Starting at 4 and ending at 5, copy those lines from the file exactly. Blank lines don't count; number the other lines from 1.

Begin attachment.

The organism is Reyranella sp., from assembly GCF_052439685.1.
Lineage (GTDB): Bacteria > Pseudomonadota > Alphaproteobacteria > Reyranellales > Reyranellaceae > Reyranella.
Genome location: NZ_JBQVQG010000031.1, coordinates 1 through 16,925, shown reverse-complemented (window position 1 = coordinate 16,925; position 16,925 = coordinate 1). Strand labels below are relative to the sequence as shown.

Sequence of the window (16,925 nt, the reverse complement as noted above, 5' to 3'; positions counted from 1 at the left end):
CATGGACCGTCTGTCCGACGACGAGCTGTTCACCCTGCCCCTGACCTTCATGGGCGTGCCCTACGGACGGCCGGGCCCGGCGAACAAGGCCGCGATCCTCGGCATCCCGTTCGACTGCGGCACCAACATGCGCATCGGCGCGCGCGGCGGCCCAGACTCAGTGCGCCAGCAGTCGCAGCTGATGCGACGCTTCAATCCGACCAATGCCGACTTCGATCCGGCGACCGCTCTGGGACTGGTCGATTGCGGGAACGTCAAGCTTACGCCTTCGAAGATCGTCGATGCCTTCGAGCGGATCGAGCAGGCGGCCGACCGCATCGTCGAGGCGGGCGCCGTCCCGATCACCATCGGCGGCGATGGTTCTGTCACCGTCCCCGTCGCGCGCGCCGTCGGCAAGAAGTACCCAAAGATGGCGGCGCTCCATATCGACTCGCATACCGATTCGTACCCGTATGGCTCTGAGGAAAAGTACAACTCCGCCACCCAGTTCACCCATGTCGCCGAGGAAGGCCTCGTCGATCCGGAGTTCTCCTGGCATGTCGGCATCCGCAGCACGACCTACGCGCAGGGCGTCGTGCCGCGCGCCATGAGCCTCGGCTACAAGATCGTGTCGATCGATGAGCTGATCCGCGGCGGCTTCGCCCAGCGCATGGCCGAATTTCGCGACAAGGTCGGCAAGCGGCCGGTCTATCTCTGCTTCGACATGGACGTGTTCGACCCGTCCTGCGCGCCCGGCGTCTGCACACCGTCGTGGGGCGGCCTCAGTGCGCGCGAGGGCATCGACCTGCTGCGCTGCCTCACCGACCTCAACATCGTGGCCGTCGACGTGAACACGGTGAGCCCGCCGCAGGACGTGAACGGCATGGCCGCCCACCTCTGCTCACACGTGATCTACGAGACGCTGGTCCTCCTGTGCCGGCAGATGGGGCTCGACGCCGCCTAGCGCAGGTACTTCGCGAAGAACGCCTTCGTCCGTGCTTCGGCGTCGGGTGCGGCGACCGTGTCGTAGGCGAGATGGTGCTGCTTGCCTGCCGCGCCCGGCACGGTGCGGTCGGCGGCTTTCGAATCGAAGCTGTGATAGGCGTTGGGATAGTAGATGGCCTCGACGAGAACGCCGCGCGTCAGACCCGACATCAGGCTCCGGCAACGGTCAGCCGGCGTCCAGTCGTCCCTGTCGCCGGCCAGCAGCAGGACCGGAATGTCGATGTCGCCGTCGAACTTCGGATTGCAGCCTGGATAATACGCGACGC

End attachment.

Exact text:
Sequence of the window (16,925 nt, the reverse complement as noted above, 5' to 3'; positions counted from 1 at the left end):
CATGGACCGTCTGTCCGACGACGAGCTGTTCACCCTGCCCCTGACCTTCATGGGCGTGCCCTACGGACGGCCGGGCCCGGCGAACAAGGCCGCGATCCTCGGCATCCCGTTCGACTGCGGCACCAACATGCGCATCGGCGCGCGCGGCGGCCCAGACTCAGTGCGCCAGCAGTCGCAGCTGATGCGACGCTTCAATCCGACCAATGCCGACTTCGATCCGGCGACCGCTCTGGGACTGGTCGATTGCGGGAACGTCAAGCTTACGCCTTCGAAGATCGTCGATGCCTTCGAGCGGATCGAGCAGGCGGCCGACCGCATCGTCGAGGCGGGCGCCGTCCCGATCACCATCGGCGGCGATGGTTCTGTCACCGTCCCCGTCGCGCGCGCCGTCGGCAAGAAGTACCCAAAGATGGCGGCGCTCCATATCGACTCGCATACCGATTCGTACCCGTATGGCTCTGAGGAAAAGTACAACTCCGCCACCCAGTTCACCCATGTCGCCGAGGAAGGCCTCGTCGATCCGGAGTTCTCCTGGCATGTCGGCATCCGCAGCACGACCTACGCGCAGGGCGTCGTGCCGCGCGCCATGAGCCTCGGCTACAAGATCGTGTCGATCGATGAGCTGATCCGCGGCGGCTTCGCCCAGCGCATGGCCGAATTTCGCGACAAGGTCGGCAAGCGGCCGGTCTATCTCTGCTTCGACATGGACGTGTTCGACCCGTCCTGCGCGCCCGGCGTCTGCACACCGTCGTGGGGCGGCCTCAGTGCGCGCGAGGGCATCGACCTGCTGCGCTGCCTCACCGACCTCAACATCGTGGCCGTCGACGTGAACACGGTGAGCCCGCCGCAGGACGTGAACGGCATGGCCGCCCACCTCTGCTCACACGTGATCTACGAGACGCTGGTCCTCCTGTGCCGGCAGATGGGGCTCGACGCCGCCTAGCGCAGGTACTTCGCGAAGAACGCCTTCGTCCGTGCTTCGGCGTCGGGTGCGGCGACCGTGTCGTAGGCGAGATGGTGCTGCTTGCCTGCCGCGCCCGGCACGGTGCGGTCGGCGGCTTTCGAATCGAAGCTGTGATAGGCGTTGGGATAGTAGATGGCCTCGACGAGAACGCCGCGCGTCAGACCCGACATCAGGCTCCGGCAACGGTCAGCCGGCGTCCAGTCGTCCCTGTCGCCGGCCAGCAGCAGGACCGGAATGTCGATGTCGCCGTCGAACTTCGGATTGCAGCCTGGATAATACGCGACGC